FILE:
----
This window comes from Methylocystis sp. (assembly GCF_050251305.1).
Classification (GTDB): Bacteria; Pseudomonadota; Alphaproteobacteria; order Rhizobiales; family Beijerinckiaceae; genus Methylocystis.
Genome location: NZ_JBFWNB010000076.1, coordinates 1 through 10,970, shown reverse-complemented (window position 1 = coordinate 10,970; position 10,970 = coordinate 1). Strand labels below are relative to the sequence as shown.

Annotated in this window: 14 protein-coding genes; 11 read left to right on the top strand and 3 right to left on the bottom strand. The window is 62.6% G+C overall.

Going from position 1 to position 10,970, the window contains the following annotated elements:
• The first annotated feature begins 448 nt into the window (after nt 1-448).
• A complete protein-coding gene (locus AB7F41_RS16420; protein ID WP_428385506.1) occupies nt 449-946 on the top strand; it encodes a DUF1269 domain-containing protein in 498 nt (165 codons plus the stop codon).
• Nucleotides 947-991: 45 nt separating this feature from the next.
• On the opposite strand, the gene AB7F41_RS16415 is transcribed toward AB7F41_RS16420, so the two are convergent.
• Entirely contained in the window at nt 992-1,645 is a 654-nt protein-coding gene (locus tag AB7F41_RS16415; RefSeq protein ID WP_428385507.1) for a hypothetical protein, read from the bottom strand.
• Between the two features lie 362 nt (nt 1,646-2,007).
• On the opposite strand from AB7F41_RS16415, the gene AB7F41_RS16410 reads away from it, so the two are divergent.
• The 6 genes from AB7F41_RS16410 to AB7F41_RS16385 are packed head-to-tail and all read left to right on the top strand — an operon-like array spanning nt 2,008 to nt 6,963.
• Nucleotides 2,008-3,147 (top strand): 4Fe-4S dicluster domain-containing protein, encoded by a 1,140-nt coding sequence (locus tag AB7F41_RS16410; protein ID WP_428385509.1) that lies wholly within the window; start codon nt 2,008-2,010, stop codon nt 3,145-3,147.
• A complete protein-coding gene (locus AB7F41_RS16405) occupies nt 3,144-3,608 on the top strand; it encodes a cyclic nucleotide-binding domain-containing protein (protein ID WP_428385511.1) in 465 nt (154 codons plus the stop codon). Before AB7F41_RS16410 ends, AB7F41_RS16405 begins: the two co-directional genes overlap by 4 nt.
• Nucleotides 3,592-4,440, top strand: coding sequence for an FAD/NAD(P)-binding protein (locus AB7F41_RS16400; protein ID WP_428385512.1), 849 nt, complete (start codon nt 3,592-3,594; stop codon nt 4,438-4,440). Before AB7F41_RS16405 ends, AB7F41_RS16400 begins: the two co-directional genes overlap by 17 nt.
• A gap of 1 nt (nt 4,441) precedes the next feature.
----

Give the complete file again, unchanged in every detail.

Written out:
This window comes from Methylocystis sp. (assembly GCF_050251305.1).
Classification (GTDB): Bacteria; Pseudomonadota; Alphaproteobacteria; order Rhizobiales; family Beijerinckiaceae; genus Methylocystis.
Genome location: NZ_JBFWNB010000076.1, coordinates 1 through 10,970, shown reverse-complemented (window position 1 = coordinate 10,970; position 10,970 = coordinate 1). Strand labels below are relative to the sequence as shown.

Annotated in this window: 14 protein-coding genes; 11 read left to right on the top strand and 3 right to left on the bottom strand. The window is 62.6% G+C overall.

Going from position 1 to position 10,970, the window contains the following annotated elements:
• The first annotated feature begins 448 nt into the window (after nt 1-448).
• A complete protein-coding gene (locus AB7F41_RS16420; protein ID WP_428385506.1) occupies nt 449-946 on the top strand; it encodes a DUF1269 domain-containing protein in 498 nt (165 codons plus the stop codon).
• Nucleotides 947-991: 45 nt separating this feature from the next.
• On the opposite strand, the gene AB7F41_RS16415 is transcribed toward AB7F41_RS16420, so the two are convergent.
• Entirely contained in the window at nt 992-1,645 is a 654-nt protein-coding gene (locus tag AB7F41_RS16415; RefSeq protein ID WP_428385507.1) for a hypothetical protein, read from the bottom strand.
• Between the two features lie 362 nt (nt 1,646-2,007).
• On the opposite strand from AB7F41_RS16415, the gene AB7F41_RS16410 reads away from it, so the two are divergent.
• The 6 genes from AB7F41_RS16410 to AB7F41_RS16385 are packed head-to-tail and all read left to right on the top strand — an operon-like array spanning nt 2,008 to nt 6,963.
• Nucleotides 2,008-3,147 (top strand): 4Fe-4S dicluster domain-containing protein, encoded by a 1,140-nt coding sequence (locus tag AB7F41_RS16410; protein ID WP_428385509.1) that lies wholly within the window; start codon nt 2,008-2,010, stop codon nt 3,145-3,147.
• A complete protein-coding gene (locus AB7F41_RS16405) occupies nt 3,144-3,608 on the top strand; it encodes a cyclic nucleotide-binding domain-containing protein (protein ID WP_428385511.1) in 465 nt (154 codons plus the stop codon). Before AB7F41_RS16410 ends, AB7F41_RS16405 begins: the two co-directional genes overlap by 4 nt.
• Nucleotides 3,592-4,440, top strand: coding sequence for an FAD/NAD(P)-binding protein (locus AB7F41_RS16400; protein ID WP_428385512.1), 849 nt, complete (start codon nt 3,592-3,594; stop codon nt 4,438-4,440). Before AB7F41_RS16405 ends, AB7F41_RS16400 begins: the two co-directional genes overlap by 17 nt.
• A gap of 1 nt (nt 4,441) precedes the next feature.